One issue which is often discussed is sensationalism. By having racier, more exciting stories than their rivals, a newspaper or TV channel hopes to attract a bigger audience. And of course it is audience size, rather than accuracy or quality of output, which measures success. So dramatic stories are privileged over dull-but-worthy ones, and everything must be dressed up to seem as spicy as possible.
I exaggerate, perhaps, but the process is well known and much analysed. But there is another, deeper phenomenon, at play: Harrabin’s law. It doesn’t depend on the cynicism of the press, but begins with the observation that news, definitionally, has to be new. So commonplace or ongoing situations are unlikely to be included. Conversely, the more uncommon an event is, the more newsworthy it is. So rather than providing a summary of the state of the world, the news represents a daily freakshow of uncommon occurrences. It is, by its very definition, utterly unrepresentative of people’s wider experience.
I was impressed by this idea, because it gives a simple causal mechanism whereby many important facts about the world go unreported, for the very reason that they are happening all the time. So newsdesks prioritise rarities such as train and plane crashes over the daily carnage on our roads. Serial killers and terrorists get top billing, while domestic violence chunters along below the radar. The Congalese war, which has been raging for over a decade, claiming millions of victims, makes the news so rarely that many people remain unaware even that it is happening. Meanwhile skirmishes in previously peaceful regions are guaranteed headline status. Deaths due to ecstasy are reported; those due to alcohol are not. How could they be? After all, they are happening constantly. But it is in knowing the things which are happening day in day out which gives us a truer picture of the world we live in.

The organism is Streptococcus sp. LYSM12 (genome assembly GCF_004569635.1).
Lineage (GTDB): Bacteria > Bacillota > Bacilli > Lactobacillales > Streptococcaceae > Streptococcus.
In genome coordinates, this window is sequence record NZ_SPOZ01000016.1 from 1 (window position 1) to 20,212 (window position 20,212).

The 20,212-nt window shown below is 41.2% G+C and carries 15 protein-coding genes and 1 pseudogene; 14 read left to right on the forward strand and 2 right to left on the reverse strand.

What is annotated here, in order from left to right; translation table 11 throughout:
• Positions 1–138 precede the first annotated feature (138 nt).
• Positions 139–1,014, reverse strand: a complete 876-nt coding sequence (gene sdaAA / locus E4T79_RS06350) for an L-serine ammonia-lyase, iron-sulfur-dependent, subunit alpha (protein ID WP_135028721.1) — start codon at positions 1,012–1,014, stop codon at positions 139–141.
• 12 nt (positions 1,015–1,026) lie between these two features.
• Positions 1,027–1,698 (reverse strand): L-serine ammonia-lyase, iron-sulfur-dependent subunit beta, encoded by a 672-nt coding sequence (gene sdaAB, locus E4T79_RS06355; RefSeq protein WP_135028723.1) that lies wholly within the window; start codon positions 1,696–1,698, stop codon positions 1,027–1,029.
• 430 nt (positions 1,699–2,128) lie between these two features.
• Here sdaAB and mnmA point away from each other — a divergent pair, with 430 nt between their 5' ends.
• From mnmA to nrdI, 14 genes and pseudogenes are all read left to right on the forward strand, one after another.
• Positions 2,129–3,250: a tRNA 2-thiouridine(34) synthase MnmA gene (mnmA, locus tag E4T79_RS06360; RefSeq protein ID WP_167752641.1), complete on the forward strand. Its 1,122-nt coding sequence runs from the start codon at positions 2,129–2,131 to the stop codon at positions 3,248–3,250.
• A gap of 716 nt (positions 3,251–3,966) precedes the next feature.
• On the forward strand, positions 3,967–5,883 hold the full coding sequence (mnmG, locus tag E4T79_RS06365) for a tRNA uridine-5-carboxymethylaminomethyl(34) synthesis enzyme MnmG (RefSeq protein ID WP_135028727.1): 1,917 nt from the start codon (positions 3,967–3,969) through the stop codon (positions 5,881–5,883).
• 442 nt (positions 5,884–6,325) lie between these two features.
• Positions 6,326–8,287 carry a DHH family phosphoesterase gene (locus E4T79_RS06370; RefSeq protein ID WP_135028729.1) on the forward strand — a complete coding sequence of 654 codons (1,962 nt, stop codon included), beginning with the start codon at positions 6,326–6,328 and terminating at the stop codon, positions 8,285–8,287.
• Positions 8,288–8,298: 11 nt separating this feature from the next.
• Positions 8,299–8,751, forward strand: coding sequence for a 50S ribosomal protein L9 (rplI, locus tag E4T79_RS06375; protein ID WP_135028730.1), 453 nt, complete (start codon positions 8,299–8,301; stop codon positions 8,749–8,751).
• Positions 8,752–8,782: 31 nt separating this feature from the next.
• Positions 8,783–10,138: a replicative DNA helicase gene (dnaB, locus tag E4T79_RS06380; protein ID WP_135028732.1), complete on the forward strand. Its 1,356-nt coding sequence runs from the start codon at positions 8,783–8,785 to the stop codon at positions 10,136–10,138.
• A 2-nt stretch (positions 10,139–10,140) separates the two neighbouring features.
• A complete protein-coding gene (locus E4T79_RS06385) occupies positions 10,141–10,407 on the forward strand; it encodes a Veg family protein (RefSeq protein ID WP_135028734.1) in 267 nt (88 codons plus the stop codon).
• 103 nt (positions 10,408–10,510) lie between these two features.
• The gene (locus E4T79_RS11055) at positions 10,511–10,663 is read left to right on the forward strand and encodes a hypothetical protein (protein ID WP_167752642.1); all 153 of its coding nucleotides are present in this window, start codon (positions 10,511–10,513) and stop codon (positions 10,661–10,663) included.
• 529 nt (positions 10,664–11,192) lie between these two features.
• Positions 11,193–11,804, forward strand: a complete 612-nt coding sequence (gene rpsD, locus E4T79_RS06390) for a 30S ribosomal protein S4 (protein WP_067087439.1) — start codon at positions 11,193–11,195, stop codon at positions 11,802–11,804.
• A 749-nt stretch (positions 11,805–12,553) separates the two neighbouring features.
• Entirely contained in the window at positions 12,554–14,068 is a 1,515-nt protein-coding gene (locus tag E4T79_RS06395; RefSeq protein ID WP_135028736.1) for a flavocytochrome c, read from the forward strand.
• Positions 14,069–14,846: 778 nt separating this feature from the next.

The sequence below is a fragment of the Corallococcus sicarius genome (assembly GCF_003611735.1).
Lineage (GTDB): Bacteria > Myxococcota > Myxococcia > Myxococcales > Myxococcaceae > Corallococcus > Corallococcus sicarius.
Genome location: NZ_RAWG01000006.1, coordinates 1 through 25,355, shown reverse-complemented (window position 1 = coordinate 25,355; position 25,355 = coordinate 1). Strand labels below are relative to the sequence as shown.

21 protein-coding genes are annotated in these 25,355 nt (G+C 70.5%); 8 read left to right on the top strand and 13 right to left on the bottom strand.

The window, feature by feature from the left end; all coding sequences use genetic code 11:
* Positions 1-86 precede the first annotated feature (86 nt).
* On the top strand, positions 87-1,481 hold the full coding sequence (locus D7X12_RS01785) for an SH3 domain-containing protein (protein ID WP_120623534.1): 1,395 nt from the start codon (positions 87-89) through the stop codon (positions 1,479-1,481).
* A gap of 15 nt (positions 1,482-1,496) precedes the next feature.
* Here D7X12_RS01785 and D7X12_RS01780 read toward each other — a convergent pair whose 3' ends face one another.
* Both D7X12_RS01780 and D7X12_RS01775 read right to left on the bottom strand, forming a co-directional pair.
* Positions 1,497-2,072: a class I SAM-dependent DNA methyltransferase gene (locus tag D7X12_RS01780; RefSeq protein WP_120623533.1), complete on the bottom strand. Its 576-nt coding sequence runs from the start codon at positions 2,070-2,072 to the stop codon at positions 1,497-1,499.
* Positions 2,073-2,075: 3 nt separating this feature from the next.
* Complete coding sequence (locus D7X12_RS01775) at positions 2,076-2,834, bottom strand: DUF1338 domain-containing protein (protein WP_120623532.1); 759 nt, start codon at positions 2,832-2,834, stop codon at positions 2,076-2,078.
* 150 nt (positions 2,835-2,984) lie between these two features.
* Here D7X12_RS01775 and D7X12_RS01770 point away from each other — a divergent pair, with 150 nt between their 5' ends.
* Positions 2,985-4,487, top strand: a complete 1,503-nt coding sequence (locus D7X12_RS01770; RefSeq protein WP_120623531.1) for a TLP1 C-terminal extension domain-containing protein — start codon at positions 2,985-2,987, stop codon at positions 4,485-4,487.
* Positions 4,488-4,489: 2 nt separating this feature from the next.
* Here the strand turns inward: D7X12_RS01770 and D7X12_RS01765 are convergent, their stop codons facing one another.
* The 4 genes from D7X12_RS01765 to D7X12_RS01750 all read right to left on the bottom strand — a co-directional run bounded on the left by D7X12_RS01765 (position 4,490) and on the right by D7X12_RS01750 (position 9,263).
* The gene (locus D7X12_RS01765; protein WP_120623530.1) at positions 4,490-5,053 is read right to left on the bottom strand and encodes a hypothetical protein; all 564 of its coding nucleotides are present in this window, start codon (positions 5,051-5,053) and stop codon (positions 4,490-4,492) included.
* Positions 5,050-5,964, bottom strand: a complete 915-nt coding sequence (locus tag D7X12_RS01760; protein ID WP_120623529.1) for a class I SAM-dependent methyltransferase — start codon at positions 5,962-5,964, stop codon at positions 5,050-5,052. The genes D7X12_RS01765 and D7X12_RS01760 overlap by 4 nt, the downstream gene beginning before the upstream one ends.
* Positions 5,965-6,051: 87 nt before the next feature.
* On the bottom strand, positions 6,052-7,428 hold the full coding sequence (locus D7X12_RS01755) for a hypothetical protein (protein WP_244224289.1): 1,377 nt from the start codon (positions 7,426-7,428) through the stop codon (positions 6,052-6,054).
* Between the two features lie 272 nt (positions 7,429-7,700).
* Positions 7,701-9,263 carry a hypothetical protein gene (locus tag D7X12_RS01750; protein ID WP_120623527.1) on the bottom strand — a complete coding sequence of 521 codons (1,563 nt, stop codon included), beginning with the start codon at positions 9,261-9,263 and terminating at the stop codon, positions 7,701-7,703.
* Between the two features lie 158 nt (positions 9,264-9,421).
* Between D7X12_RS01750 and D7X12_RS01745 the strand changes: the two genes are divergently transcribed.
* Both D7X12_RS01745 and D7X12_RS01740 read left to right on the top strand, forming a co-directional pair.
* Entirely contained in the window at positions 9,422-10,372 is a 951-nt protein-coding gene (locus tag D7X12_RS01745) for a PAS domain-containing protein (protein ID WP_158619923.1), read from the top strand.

As you might expect, Harrabin’s law has political consequences. Firstly, it distorts people’s perception of risk. The classic example is the person who is terrified of flying, but thinks nothing of driving to work daily. But it isn’t just at the individual level that problems occur. Terrorism is a rarity in the UK, and therefore by Harrabin’s law, it gets reported and discussed a great deal. Hence, governments are under immense pressure to act using any resources necessary. How domestic violence could benefit from the same media exposure! (Of course, if it hardly ever happened, then it would get it.)
The implication seems clear: we don’t need news. What we need is importants. (Of course the two may sometimes coincide.) As for how to bring this revolution about, and how to decide what qualifies as important and what does not… well, I’ll leave that to another day.